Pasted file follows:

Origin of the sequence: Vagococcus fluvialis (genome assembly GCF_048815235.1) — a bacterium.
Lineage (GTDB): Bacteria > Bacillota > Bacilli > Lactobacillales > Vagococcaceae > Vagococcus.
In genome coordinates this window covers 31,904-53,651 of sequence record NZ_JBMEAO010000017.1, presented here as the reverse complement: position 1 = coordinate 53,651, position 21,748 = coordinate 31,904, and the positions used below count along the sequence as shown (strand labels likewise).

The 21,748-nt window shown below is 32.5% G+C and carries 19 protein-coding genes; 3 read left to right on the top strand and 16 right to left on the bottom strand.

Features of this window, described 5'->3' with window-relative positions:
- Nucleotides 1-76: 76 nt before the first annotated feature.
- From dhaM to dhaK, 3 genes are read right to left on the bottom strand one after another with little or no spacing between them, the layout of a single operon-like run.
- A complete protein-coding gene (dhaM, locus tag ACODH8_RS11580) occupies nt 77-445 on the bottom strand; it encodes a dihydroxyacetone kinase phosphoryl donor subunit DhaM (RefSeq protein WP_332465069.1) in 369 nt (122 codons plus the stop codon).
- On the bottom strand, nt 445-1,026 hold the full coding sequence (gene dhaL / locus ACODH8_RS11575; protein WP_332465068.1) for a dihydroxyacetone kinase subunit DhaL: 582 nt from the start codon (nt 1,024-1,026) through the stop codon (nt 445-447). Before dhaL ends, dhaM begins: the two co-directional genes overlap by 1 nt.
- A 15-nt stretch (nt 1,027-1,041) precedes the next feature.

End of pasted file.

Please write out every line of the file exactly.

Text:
Origin of the sequence: Vagococcus fluvialis (genome assembly GCF_048815235.1) — a bacterium.
Lineage (GTDB): Bacteria > Bacillota > Bacilli > Lactobacillales > Vagococcaceae > Vagococcus.
In genome coordinates this window covers 31,904-53,651 of sequence record NZ_JBMEAO010000017.1, presented here as the reverse complement: position 1 = coordinate 53,651, position 21,748 = coordinate 31,904, and the positions used below count along the sequence as shown (strand labels likewise).

The 21,748-nt window shown below is 32.5% G+C and carries 19 protein-coding genes; 3 read left to right on the top strand and 16 right to left on the bottom strand.

Features of this window, described 5'->3' with window-relative positions:
- Nucleotides 1-76: 76 nt before the first annotated feature.
- From dhaM to dhaK, 3 genes are read right to left on the bottom strand one after another with little or no spacing between them, the layout of a single operon-like run.
- A complete protein-coding gene (dhaM, locus tag ACODH8_RS11580) occupies nt 77-445 on the bottom strand; it encodes a dihydroxyacetone kinase phosphoryl donor subunit DhaM (RefSeq protein WP_332465069.1) in 369 nt (122 codons plus the stop codon).
- On the bottom strand, nt 445-1,026 hold the full coding sequence (gene dhaL / locus ACODH8_RS11575; protein WP_332465068.1) for a dihydroxyacetone kinase subunit DhaL: 582 nt from the start codon (nt 1,024-1,026) through the stop codon (nt 445-447). Before dhaL ends, dhaM begins: the two co-directional genes overlap by 1 nt.
- A 15-nt stretch (nt 1,027-1,041) precedes the next feature.